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On 2 and 3 August 2017, a delegation of the Kurdish-European Society (KES) participated in the commemorative event of the Central Council of the Ezidis in Germany on the occasion of the third anniversary of the genocide against the Ezidis on 3 August 2014 in Shingal (Iraq). The delegation consisted of Kahraman Evsen, Zemfira Dlovani and Nabil Chaker. Numerous guests from politics and society attended the event. KES is committed to the rights of religious and ethnic minorities (especially the rights of the Ezidis) in Kurdistan and advocates a democratic and independent Kurdistan based on the rule of law.

The President of KES Kahraman Evsen gave the following speech:

 

Dear Mr. Chairman of the Central Council of the Ezidis in Germany,

Dear Irfan,

Dear Sir or Madam,

In the name of the Kurdish-European Society, I thank the Central Council for allowing me to be here today. The terrible event on 3 April 2014 has been anchored into our collective memory.

A few weeks before it happened, I was in the region with my wife, the first time ever. We wanted to discover together my old home Kurdistan. I assured her that the region was safe. A few weeks later, the terrible attack happened and the horrible pictures went around the world.

The jihadist of the so-called Islamic state had attacked Ezidi villages and cities. They raped, abducted and murdered Ezidi girls and women. Today we commemorate the victims of this terrible genocide.

Even today, we wonder how this could happen. The Iraqi metropolis of Mossul was taken by the terrorists within days. The Iraqi forces simply ran away. Thousands of Kurdish forces were stationed in Shingal for the protection of the Ezidis. After the advance of the IS they withdrew completely. They left the Ezidis to their fate. The result was the 74th genocide against the Ezidis. As often in history, the Muslim Kurds were jointly responsible for the slaughter and assassination of the Ezidis.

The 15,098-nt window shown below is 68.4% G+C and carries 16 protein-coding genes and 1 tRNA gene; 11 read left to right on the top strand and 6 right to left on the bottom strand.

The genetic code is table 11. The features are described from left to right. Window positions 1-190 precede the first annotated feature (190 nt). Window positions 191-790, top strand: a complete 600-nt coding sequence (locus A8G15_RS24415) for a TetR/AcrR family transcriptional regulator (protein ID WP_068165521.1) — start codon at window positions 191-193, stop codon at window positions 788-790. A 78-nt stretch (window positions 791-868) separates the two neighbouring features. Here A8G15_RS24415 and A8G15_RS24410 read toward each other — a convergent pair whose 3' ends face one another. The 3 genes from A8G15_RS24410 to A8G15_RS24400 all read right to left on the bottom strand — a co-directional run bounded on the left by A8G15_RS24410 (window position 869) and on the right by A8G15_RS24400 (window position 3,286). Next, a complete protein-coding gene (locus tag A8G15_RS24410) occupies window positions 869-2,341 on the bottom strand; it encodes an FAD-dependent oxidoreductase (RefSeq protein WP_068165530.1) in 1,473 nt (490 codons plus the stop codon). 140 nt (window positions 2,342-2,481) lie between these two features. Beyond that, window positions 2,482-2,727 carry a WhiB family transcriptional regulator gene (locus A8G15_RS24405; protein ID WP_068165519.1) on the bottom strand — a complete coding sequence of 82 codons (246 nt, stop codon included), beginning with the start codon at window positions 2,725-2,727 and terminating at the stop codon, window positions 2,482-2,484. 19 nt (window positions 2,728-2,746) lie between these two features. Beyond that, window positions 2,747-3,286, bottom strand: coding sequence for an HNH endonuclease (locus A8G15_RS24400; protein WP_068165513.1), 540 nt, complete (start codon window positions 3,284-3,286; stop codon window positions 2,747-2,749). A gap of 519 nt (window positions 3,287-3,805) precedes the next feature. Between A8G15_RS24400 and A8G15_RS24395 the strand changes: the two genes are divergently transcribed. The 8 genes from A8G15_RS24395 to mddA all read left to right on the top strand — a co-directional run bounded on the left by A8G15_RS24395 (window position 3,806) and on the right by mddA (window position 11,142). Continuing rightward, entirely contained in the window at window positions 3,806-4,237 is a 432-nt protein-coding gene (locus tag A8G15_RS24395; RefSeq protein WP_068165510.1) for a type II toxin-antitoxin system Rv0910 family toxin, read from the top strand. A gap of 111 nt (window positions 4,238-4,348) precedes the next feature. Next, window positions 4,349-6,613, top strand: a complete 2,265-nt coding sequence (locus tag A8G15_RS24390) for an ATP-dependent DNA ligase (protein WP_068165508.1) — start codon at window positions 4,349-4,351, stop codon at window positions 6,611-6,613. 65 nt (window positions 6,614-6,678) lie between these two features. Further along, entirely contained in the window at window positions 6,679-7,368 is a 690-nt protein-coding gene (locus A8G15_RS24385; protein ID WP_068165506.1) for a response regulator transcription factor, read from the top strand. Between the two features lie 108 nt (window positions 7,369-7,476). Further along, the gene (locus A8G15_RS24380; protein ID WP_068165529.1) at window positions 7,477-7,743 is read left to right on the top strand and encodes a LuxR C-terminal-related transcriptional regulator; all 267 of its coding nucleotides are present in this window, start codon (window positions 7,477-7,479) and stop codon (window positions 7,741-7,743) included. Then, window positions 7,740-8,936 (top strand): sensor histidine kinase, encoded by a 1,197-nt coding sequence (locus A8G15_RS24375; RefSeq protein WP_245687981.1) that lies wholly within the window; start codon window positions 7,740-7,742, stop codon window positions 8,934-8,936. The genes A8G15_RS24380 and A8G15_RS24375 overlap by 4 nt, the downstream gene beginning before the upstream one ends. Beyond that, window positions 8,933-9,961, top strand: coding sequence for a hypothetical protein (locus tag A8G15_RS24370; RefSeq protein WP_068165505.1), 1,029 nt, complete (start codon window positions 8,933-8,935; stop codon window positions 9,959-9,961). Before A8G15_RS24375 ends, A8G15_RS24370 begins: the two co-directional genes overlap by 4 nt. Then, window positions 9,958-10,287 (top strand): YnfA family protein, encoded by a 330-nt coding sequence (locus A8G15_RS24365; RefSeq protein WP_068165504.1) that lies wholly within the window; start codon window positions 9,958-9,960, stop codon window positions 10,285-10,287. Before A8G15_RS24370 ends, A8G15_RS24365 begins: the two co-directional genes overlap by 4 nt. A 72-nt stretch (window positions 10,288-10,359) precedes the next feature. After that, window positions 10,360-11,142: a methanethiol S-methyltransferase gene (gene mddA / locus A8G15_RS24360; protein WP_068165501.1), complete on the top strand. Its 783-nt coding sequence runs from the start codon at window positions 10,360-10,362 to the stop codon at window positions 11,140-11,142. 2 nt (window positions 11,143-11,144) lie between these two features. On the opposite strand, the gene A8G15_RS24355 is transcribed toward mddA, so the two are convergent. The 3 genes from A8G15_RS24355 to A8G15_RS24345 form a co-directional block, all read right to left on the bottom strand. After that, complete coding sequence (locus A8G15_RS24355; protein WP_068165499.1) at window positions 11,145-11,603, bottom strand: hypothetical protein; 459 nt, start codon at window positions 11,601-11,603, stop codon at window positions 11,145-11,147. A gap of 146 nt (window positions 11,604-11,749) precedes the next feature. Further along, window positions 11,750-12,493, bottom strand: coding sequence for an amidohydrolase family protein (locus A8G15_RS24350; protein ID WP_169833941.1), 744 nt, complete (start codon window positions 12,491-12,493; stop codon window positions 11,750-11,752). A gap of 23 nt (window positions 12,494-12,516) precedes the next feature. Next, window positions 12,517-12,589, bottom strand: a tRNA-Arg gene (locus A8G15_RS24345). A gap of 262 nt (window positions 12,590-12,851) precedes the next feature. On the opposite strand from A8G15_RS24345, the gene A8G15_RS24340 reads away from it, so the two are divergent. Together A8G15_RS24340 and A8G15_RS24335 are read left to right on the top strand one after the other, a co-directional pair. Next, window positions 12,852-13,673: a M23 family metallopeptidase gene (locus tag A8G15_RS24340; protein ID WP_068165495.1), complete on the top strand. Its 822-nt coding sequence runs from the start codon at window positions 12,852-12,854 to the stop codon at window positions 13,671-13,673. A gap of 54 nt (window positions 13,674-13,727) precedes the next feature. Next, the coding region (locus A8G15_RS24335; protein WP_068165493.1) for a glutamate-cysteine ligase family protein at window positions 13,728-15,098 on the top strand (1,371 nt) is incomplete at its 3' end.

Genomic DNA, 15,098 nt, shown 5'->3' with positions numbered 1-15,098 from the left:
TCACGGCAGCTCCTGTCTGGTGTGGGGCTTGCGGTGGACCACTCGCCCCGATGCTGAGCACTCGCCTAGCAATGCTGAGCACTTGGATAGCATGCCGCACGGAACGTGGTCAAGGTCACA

On 3 April 2014, the already troubled relationship was put to a test. Many Ezidis feel once again betrayed and a growing number among them wants to have nothing to do with Muslim Kurds. I can understand this reaction very well. If I had been a victim, I probably would not have reacted differently.

For me and millions of other Muslim Kurds this rejection is still painful. We see the Ezidis and the Ezidi religion as an inseparable part of our Kurdish identity. Many of us regard the Ezidi religion as their origin religion.

At this point I ask forgiveness for the wrongs of my ancestors.

We cannot change the past, but we still have the future. I sincerely hope that our Ezidi brothers and sisters will one day be able to trust us again. For this we will do everything in our power.

Above all, the government of the Autonomous Region of Iraqi Kurdistan has a debt to the Ezidis. The withdrawal of the Peschmerga on 3 April 2014 has to be resolved with relentless clarity and the responsible persons brought to justice. The government must create the conditions for the Ezidis and other religious and ethnic minorities to live in peace and security in Kurdistan.

At this point, I would like to emphasize that, as the Kurdish-European society, we support the Independence Day in September 2017.

History has shown that only a Kurdish state can give the people of Kurdistan permanent peace and security. However, we support a Kurdish state only on the condition that Kurdistan is committed to democratic and constitutional principles, protects its minorities and allows them equal participation. A lot has already been done there, but there is still a lot to be done.

Thank you very much.